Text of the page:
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Many believe paying off your mortgage as soon as possible makes good financial sense; the earlier you settle your mortgage, the less interest you have to fork out in the long run.
An opinion research from Which? launched this week seems to support, by revealing almost half (46%) of UK homeowners have made overpayments on their mortgage in the past year.
Surprisingly, the research went on the highlight younger homeowners (18-24) as the demographic most likely to have made a mortgage overpayment, with 69% of respondents in this age range having done so in 2018. Those aged 25 – 34 were the second-most likely, paying 52% extra to their mortgage lender.
So, what is a mortgage overpayment?
Essentially it is what it says on the tin: repaying more than you are required to do so. By doing so, you could save a large chunk of cash in interest because you’re paying your mortgage off quicker. As soon as your overpayment is made, you will be paying no interest on the overpayment amount.
Below, you can find a list of considerations to help you determine if making additional payments when you can is the right thing for you to do.
What does an overpayment look like?
There are two ways in which you can overpay on your mortgage:
- Lump sum overpayment: these are payments made in one go and not included in your monthly mortgage payments. You could either reduce your monthly payment or keep your payments the same and reduce your term (if capital & interest repayment type).
- Regular overpayments: this involves setting up a standing order payment to go straight to your mortgage account. Over time, these payments reduce your balance, and thus, interest payable over the term.
Should I save or make an overpayment?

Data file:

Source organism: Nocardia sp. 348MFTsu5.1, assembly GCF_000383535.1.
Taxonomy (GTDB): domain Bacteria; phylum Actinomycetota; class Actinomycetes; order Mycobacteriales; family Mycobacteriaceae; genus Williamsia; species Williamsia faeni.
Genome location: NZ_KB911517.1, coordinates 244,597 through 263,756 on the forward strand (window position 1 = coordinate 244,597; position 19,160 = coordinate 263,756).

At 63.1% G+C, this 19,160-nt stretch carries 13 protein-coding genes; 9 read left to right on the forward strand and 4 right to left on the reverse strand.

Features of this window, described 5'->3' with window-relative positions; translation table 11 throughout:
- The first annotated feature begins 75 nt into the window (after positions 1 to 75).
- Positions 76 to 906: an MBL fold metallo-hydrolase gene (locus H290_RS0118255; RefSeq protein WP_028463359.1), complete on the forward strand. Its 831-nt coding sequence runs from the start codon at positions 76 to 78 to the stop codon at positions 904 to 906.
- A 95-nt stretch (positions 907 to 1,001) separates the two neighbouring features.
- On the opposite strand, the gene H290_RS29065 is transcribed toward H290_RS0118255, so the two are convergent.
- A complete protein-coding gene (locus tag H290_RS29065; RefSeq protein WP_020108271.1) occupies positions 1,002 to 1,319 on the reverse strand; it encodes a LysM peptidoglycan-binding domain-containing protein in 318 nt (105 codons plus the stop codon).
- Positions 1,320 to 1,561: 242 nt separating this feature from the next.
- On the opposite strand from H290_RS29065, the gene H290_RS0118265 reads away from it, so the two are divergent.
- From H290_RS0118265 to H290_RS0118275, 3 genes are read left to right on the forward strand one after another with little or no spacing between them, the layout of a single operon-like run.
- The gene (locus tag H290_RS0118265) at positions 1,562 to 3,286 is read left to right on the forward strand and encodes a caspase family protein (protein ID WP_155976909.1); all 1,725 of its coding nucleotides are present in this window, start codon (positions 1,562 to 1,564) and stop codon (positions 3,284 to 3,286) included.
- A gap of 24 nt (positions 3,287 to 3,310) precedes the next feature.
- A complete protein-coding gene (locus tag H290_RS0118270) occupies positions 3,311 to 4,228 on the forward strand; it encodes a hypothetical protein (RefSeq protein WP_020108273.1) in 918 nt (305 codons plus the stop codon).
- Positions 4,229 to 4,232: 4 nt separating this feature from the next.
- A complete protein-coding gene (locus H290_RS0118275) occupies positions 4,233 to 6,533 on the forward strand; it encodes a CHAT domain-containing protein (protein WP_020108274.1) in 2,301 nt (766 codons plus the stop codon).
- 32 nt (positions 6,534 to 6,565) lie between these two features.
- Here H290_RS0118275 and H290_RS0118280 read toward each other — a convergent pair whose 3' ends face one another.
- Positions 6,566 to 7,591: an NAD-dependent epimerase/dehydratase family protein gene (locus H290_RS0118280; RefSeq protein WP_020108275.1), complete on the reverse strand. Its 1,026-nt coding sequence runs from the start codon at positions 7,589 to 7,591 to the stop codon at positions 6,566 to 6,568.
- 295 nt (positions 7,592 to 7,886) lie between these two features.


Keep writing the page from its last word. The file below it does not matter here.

Consider mortgage overpayments as an alternative to saving by using the money you would normal keep aside for a rainy day overpay instead. If savings rates are low, then you could potentially save more money by avoiding paying extra interest on your mortgage, instead of accumulating little interest in a savings account.
However, once payment is made it cannot be reimbursed. This means if your boiler unexpectedly breaks down or your dog has an emergency vet bill, you will need to find additional savings to use.
On the other hand, if the savings interest rate is higher than your mortgage interest rate, store your money into a savings account and watch your nest egg grow.
Can overpayments be made on all mortgages?
In short, no; not all mortgages accept overpayments. Make sure you check the terms and conditions in your mortgage offer paperwork, or speak to your mortgage provider for clarification.
If you have a mortgage with us and you are unsure whether making overpayments is right for you, please visit your local branch to book an appointment with a qualified mortgage adviser or submit a ‘contact us’ form on our website and we will contact you via your preferred method directly.
What should I be aware of?
You need to be aware of the level of overpayments you are allowed to make without incurring additional charges. An early repayment charge (ERC) may apply if the overpayment limit on your mortgage product is exceeded. Make sure you check your mortgage offer documentation terms and conditions for clarification.
On top of this make sure you audit your finances before making an overpayment. For example, if you have any other outstanding debts which are more expensive, such as a credit card or personal loan, it would be more beneficial to pay this off first. If you need further advice and support on this, contact a local independent financial adviser who will be able to outline the best plan of action for you to take.
*all figures and data correct as of January 2019
YOUR MORTGAGE IS SECURED ON YOUR HOME. THINK CAREFULLY BEFORE SECURING OTHER DEBTS AGAINST YOUR HOME. YOUR HOME MAY BE REPOSSESSED IF YOU DO NOT KEEP UP REPAYMENTS ON YOUR MORTGAGE.